What’s the secret to longevity? For 91-year-old Marian Meade it’s a combination of work and healthy living. A big part of both for her is Weight Watchers.
Doing nothing is anathema to Meade. She drives her 2008 ivory Cadillac with the specially ordered chrome grill and big, spiky chrome hub caps to work five times a week. At work, she operates a computer, a skill she learned not so very long ago.
According to the Pew Research Center, hundreds of thousands of Americans could live to see 100 by the year 2050. Women in France, Japan and the United States have already lived past the age of 114. With the now realistic possibility that individuals may live into the triple digits, planning ahead for retirement becomes both more important, and more challenging.
For the thousands of St. Louisans retiring and deciding how to live the latter years of their life, keeping their independence and living in the comfort of their own home is a primary concern.
That's where STL Village hopes to step in.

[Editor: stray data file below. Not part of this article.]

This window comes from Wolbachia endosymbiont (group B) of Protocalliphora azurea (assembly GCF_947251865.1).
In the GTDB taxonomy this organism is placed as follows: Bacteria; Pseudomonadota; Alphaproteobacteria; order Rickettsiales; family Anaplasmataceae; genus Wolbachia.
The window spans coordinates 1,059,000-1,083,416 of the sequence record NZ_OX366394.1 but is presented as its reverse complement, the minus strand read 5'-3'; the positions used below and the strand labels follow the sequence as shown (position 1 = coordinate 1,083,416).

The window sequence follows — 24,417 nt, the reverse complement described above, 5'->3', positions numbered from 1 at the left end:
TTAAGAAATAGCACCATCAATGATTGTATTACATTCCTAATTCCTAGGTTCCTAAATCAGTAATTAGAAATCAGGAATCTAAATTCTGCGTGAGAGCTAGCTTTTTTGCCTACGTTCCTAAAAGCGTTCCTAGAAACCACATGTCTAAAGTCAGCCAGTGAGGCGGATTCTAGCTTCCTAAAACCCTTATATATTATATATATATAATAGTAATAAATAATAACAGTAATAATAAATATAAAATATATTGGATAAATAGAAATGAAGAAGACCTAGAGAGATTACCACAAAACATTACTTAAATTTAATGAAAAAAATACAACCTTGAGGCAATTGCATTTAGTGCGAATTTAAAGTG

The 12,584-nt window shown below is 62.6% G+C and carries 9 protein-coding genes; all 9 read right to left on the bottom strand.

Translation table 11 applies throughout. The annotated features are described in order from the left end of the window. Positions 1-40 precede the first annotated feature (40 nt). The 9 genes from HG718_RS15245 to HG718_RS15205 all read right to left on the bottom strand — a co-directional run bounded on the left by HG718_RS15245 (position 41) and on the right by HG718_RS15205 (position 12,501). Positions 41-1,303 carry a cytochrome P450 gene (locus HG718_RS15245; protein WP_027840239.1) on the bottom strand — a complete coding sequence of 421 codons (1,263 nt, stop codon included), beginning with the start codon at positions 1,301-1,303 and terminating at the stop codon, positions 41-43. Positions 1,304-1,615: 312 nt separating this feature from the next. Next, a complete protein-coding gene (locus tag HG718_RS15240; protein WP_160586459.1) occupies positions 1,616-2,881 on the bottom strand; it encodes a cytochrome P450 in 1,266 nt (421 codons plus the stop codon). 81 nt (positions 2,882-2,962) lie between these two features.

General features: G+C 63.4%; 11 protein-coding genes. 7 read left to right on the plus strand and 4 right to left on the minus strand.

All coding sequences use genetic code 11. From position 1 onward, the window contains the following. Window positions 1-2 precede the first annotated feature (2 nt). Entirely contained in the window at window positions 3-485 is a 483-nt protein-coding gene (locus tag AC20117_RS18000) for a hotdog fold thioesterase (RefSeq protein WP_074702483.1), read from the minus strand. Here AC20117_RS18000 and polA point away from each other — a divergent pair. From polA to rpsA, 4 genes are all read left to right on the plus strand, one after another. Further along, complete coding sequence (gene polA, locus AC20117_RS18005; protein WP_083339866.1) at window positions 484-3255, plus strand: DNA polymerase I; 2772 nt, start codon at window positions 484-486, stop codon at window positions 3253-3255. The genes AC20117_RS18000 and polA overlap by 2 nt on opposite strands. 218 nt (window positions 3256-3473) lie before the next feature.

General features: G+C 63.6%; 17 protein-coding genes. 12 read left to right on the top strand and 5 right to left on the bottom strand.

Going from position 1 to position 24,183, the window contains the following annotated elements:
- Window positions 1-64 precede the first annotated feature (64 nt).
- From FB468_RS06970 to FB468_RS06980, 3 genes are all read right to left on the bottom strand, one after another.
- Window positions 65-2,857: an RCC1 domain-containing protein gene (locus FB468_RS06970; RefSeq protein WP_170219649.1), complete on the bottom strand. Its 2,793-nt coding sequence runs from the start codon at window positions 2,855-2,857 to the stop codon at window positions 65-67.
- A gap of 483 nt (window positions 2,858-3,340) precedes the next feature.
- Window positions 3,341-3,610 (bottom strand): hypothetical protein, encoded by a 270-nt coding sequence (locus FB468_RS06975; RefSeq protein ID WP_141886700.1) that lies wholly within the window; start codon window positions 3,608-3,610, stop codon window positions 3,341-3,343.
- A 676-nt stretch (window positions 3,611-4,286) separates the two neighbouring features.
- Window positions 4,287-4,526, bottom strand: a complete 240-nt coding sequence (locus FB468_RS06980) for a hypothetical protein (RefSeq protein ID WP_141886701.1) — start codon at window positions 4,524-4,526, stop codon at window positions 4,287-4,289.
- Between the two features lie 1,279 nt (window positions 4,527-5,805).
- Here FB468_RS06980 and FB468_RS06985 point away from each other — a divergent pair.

Part of the national Village to Village network, the goal of STL Village is to provide members with the services needed for them to stay in their own homes longer, as well as the social activities desired to help them stay connected.
Journalist Stone Phillips grew up in Ballwin, Missouri and graduated from Parkway West High School.
Phillips spent 15 years at NBC News as a co-host of Dateline NBC and served as a substitute host for NBC Nightly News, Today and Meet the Press. He now does reports on his own time at the website, Stone Phillips Reports.
Every other year, senior citizens compete in the National Senior Olympics. In Age of Champions, director Christopher Rufo shares the story of five athletes including sprinters, jumpers, and swimmers.
Host Don Marsh talks with Rufo and Bill Cannon, an 82-year-old swimmer from the St. Louis area who has earned more than 2,000 medals at the Senior Olympics. Age of Champions is set to make its debut on PBS in 2013.